Betas, bugs and conversion rates

This year I took part in a couple of beta tests, notably for both Elder Scrolls Online and Wildstar. In both cases I decided not to buy either game and therefore not subscribe. This wasn’t necessarily pre-ordained although I was cautious about both games, back in 2012 when I tried the SWTOR beta close to launch I was an almost instant convert to being a launch time subscriber for that MMORPG.

So the vogue that continued this year of having massive beta tests, which on face-value are more about marketing than actual, you know, testing; could be considered a negative as much as a positive for the companies making these games. Two out of three have shown me enough of the game’s faults for me to not pay up. I’d love to see the “conversion rate“, i.e. what percentage of beta testers went on to buy and sub for these games, although I’ll never get to see such privileged information of course.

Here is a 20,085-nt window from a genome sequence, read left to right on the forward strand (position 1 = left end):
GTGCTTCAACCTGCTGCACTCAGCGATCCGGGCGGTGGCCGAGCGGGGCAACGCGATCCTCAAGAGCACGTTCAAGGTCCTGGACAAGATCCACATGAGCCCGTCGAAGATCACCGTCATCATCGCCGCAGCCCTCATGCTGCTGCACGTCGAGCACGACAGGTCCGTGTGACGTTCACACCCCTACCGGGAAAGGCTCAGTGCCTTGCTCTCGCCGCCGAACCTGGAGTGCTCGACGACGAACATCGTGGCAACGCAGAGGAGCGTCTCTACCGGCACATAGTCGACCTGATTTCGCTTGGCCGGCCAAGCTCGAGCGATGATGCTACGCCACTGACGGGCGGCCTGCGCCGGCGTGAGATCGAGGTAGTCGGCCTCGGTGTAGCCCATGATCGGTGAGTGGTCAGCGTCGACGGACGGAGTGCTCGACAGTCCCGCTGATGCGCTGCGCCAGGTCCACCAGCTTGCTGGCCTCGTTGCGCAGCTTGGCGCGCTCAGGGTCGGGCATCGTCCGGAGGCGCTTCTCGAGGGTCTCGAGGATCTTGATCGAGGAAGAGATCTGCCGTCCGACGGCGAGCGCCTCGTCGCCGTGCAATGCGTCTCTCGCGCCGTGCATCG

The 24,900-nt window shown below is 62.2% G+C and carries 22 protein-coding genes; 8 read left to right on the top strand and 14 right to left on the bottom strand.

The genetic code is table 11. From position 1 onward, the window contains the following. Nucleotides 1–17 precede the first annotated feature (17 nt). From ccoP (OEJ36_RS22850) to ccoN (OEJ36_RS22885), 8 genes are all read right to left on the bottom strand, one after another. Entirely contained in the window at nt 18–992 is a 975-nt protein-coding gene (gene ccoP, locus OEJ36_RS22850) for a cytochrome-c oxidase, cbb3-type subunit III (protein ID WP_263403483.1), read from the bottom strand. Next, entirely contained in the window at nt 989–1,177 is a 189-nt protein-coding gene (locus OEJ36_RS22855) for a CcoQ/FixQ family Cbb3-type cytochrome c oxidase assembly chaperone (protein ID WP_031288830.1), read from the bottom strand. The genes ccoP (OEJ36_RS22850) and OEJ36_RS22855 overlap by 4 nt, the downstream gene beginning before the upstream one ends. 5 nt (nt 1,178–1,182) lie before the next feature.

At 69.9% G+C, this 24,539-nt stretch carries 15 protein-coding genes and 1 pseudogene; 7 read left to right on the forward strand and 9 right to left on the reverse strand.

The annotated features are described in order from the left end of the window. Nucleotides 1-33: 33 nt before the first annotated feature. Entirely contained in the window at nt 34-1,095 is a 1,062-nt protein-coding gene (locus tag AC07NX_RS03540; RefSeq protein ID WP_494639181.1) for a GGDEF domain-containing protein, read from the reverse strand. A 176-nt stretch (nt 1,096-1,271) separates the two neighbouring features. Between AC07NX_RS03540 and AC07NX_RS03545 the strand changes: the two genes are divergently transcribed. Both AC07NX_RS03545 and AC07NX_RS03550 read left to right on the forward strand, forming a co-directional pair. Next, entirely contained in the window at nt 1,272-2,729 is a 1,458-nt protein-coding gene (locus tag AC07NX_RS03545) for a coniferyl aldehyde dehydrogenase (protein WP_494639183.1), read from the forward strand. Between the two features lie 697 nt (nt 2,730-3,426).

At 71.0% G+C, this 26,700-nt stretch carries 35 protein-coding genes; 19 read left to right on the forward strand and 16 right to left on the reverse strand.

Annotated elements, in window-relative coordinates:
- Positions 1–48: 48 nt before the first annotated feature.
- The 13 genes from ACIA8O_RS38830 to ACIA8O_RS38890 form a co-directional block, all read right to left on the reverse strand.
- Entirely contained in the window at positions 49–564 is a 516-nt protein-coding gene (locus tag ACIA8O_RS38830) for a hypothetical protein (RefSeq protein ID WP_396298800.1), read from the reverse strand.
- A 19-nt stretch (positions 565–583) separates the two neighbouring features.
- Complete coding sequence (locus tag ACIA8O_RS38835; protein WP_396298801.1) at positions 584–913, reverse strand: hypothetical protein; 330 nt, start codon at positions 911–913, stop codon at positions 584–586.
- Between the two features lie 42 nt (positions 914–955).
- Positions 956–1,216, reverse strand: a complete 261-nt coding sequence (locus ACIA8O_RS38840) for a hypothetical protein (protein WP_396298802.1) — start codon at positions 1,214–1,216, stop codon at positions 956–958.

I did actually treat both betas as their label would suggest and did submit error reports. We played around in both games for a relatively short time yet certainly found enough issues with them a) to get tired of reporting them and b) to realise the game wasn’t for us.

I guess a really polished beta game can be a great advert for the masses beyond your core fan base (those who have followed the game since its early inception). But for the undecided letting us in early isn’t I think such a good idea. Better perhaps to have a minimum two-week trial after the inevitable launch week servers-on-fire problems are over. Show us the game at its best and most optimistic but maybe after that first big bug-fixing patch has been deployed?

In 2015 I can’t see myself jumping in to betas in the same way. I’ve learned my lesson from this year and I’m not interested in part of some marketing hype machine again.

 

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One Response to Betas, bugs and conversion rates

  1. Shintar says:

    I remember that The Secret World reported having 1 million users sign up for its beta and then only sold 200k units at launch. Not sure whether that’s a good or a bad example.

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